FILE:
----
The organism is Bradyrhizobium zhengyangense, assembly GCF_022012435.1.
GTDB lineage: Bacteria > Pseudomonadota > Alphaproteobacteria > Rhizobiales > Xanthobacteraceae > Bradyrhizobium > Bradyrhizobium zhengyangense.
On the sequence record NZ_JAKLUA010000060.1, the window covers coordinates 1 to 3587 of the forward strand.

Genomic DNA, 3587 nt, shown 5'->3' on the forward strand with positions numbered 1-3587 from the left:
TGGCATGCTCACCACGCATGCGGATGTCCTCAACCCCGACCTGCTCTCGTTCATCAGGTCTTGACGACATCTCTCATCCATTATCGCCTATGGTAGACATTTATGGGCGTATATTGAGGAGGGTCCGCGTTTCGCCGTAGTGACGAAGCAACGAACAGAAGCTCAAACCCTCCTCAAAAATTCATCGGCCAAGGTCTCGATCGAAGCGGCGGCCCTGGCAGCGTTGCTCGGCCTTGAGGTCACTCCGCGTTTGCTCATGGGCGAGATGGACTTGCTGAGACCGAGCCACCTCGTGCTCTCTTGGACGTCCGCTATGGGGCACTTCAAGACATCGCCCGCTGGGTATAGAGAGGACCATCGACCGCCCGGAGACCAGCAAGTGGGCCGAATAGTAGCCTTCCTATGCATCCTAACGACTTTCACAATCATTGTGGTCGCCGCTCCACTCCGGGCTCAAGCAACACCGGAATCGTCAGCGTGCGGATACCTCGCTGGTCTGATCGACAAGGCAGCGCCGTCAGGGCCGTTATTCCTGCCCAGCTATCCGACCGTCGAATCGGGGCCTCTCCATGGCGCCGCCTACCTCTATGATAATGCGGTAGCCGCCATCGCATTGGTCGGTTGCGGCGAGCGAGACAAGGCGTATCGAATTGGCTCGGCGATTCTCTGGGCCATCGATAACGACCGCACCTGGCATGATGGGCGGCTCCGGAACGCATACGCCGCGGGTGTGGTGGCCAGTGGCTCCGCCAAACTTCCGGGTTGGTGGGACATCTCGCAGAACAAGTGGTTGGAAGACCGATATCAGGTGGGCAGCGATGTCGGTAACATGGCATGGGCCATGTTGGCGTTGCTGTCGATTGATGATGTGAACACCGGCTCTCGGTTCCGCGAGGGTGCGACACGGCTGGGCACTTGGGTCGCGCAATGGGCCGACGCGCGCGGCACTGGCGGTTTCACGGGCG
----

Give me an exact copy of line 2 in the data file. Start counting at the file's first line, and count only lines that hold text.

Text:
GTDB lineage: Bacteria > Pseudomonadota > Alphaproteobacteria > Rhizobiales > Xanthobacteraceae > Bradyrhizobium > Bradyrhizobium zhengyangense.